The Advent Review and Sabbath Herald, vol. 73


The Advent Review and Sabbath Herald, Vol. 73


February 11, 1896

“Who Cannot Be Saved?” The Advent Review and Sabbath Herald 73, 6, p. 88.

THE Chaldeans in the time of Abraham were idolaters. Abraham’s own father served “other gods than the Lord.” Joshua 24:14, 15. Thus Abraham was born and grew up among idolatrous influences; yet from the midst of this idolatry, and in spite of all these idolatrous influences, Abraham found the one true God, and worshiped him, and was recognized by the Lord as his friend. ARSH February 11, 1896, page 88.1

This demonstrates that every other person, though he be born of idolatrous parents, and grow up amidst idolatrous influences, can also find the one true God. Abraham is a witness to all the world that all the heathen can find God, and worship him truly and be accepted of him. Every one who seeks God truly will find him truly. For to every one who calls, God answers; every one who feels after him, finds him (Acts 17:27); and to every one who finds God’s existence, he reveals his character. ARSH February 11, 1896, page 88.2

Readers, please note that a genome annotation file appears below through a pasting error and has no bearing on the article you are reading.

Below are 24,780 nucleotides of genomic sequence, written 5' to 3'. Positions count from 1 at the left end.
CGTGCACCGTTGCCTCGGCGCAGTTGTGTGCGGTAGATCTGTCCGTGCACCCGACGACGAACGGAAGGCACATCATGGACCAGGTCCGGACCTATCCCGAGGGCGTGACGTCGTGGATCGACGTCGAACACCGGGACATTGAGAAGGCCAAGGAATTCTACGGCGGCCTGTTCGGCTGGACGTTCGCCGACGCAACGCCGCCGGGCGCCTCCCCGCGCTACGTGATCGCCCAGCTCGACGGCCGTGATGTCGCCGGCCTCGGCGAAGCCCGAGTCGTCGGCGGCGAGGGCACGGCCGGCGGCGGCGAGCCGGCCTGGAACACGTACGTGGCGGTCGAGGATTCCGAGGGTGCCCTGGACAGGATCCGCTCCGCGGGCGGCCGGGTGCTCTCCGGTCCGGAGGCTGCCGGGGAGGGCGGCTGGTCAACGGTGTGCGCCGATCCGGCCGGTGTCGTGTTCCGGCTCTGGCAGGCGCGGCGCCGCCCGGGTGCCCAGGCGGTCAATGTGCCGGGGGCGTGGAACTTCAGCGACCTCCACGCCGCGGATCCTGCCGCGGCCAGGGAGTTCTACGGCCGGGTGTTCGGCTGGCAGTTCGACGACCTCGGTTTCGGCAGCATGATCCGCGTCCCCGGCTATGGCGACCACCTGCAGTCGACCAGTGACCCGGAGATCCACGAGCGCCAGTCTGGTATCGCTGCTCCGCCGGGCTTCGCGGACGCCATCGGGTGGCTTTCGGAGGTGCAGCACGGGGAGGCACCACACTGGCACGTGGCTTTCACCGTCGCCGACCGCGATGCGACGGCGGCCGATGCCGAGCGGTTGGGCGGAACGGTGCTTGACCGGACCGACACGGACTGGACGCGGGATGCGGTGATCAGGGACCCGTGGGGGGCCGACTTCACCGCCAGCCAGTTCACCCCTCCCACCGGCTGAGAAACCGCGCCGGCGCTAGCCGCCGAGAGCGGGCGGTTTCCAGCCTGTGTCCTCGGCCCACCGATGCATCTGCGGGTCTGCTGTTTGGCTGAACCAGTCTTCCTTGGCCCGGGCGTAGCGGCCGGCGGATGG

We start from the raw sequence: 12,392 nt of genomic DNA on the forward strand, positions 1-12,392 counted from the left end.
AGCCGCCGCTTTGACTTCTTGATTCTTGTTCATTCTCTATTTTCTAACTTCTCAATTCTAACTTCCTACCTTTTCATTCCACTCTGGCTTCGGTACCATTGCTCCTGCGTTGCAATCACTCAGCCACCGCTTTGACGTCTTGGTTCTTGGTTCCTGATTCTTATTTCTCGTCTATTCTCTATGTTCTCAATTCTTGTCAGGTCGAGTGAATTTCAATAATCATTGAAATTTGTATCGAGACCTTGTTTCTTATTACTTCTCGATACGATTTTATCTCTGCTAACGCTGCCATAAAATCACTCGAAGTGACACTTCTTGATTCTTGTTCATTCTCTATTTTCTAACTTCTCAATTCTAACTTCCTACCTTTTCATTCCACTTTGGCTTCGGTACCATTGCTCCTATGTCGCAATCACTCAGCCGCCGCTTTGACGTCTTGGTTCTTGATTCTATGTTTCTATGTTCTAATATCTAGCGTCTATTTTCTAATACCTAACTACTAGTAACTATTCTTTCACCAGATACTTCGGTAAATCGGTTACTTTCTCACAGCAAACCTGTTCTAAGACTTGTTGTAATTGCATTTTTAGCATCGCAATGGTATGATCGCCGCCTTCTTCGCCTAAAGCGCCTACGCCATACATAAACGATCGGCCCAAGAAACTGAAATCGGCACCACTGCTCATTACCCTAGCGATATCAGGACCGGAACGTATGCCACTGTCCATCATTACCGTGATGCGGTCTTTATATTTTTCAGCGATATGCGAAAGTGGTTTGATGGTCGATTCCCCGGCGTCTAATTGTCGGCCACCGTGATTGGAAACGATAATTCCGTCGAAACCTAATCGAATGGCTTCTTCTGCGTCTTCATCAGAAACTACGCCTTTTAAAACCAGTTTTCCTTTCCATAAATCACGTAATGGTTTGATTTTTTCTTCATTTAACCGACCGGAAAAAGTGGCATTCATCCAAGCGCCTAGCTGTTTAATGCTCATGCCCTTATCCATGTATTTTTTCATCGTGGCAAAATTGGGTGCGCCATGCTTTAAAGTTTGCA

It is written: “Canst thou by searching find out God? canst thou find out the Almighty unto perfection?” It is intended that the first of these questions shall be answered by “yes.” It is only by its being answered “yes” that there can be any place for the second question. It would be meaningless to ask, “Canst thou find out the Almighty unto perfection?” if he cannot be found out at all. Therefore to the question, “Canst thou by searching find out God?” every man must answer, “Yes”; for even “the invisible things of him from the creation of the world are clearly seen, being understood by the things that are made, even his eternal power and Godhead; so that they are without excuse” who do not search and find him out. ARSH February 11, 1896, page 88.3